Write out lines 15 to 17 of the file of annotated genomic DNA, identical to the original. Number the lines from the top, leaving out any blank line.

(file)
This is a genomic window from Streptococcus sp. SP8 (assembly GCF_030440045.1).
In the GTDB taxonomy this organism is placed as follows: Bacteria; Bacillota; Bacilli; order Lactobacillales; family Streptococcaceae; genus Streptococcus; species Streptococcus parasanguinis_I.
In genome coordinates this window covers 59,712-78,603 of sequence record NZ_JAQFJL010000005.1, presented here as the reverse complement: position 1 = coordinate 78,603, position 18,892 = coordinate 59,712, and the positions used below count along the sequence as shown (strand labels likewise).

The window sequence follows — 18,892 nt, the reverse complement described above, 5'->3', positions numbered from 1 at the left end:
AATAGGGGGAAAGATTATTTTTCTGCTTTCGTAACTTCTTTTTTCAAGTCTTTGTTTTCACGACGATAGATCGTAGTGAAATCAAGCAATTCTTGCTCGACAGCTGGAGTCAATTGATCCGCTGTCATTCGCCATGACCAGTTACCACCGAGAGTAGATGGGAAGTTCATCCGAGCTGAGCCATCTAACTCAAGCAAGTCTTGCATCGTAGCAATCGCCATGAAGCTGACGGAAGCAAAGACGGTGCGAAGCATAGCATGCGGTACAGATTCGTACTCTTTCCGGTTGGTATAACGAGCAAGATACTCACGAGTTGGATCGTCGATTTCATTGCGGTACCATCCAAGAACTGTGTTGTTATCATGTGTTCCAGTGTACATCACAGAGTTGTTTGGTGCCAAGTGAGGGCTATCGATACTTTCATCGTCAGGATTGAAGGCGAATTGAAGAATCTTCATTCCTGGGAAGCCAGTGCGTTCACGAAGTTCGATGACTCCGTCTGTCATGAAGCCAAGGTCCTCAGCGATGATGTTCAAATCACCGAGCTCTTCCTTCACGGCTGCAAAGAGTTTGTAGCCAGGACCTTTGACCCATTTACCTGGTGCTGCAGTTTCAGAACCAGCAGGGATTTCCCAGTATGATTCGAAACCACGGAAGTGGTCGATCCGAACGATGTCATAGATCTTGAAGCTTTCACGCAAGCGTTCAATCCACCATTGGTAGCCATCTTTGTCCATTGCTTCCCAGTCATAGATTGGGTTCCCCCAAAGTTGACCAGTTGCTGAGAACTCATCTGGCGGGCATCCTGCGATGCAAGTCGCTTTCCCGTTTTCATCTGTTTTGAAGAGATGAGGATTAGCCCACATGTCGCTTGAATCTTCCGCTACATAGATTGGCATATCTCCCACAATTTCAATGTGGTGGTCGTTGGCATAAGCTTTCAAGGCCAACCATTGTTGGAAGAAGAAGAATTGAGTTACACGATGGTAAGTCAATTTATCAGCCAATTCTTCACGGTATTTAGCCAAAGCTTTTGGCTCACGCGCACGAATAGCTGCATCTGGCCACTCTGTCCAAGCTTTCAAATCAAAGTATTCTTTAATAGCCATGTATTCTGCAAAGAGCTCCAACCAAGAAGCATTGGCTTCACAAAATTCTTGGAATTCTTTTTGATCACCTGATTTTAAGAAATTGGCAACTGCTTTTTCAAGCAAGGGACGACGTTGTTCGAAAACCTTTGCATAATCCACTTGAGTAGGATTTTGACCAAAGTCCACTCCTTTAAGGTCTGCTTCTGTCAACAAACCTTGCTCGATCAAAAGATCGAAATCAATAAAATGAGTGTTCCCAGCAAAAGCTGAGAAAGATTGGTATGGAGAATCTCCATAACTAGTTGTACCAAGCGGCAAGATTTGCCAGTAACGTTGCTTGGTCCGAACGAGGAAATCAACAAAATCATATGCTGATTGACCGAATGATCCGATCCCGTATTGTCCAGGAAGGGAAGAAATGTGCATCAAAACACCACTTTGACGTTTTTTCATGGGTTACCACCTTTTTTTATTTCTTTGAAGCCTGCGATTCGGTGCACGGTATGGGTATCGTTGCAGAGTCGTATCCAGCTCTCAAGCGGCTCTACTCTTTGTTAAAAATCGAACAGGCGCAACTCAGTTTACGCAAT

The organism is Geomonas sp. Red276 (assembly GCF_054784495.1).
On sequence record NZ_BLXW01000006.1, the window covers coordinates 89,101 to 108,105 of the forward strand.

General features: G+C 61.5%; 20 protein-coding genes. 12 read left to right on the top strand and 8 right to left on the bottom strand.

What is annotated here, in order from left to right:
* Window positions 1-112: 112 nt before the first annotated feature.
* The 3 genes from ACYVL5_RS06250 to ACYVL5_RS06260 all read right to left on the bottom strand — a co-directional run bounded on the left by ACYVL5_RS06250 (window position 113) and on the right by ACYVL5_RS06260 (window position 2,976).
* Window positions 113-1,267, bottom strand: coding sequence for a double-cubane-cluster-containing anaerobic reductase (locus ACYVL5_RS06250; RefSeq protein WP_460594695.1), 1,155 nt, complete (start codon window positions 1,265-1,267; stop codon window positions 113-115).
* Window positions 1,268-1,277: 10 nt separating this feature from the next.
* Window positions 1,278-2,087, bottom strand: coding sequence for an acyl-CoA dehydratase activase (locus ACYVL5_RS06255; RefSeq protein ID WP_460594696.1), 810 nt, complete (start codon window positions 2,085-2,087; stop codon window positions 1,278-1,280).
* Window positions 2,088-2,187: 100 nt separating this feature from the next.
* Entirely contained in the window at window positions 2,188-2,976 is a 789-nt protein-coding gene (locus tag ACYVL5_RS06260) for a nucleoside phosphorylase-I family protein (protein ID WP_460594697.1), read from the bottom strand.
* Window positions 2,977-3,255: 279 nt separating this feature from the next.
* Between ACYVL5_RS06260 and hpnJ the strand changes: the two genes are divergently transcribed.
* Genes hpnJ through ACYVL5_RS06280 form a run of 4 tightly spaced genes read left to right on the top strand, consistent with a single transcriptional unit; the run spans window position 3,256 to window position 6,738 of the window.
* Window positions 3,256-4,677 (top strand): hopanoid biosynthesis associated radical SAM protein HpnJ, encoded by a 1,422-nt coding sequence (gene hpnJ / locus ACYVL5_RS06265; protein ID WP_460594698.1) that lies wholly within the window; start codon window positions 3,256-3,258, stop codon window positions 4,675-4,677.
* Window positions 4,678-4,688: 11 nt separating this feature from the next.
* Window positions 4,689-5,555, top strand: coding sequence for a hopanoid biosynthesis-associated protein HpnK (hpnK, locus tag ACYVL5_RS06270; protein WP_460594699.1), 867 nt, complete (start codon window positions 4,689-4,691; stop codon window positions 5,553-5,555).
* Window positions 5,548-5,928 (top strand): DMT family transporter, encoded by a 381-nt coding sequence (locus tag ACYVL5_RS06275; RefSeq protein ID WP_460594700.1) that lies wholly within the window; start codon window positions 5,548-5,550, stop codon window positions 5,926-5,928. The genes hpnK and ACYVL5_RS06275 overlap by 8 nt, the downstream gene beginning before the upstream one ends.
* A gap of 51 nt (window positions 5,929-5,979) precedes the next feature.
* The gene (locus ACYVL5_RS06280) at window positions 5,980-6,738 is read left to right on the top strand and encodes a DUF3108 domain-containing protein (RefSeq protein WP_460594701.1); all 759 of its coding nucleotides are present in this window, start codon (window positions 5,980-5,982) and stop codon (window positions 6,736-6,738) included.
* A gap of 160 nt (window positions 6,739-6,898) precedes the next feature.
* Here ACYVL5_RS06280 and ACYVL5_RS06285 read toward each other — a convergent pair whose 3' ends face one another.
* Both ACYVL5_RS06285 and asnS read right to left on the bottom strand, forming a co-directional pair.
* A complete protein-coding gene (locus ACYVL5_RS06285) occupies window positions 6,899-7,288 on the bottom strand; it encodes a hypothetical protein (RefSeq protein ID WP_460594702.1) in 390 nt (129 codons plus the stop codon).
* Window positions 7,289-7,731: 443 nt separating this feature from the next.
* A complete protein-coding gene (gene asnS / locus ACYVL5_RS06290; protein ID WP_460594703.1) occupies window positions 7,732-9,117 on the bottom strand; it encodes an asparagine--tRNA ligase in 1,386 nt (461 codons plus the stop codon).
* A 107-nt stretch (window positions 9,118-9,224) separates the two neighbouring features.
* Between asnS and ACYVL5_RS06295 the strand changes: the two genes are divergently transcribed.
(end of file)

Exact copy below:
* Window positions 2,088-2,187: 100 nt separating this feature from the next.
* Entirely contained in the window at window positions 2,188-2,976 is a 789-nt protein-coding gene (locus tag ACYVL5_RS06260) for a nucleoside phosphorylase-I family protein (protein ID WP_460594697.1), read from the bottom strand.
* Window positions 2,977-3,255: 279 nt separating this feature from the next.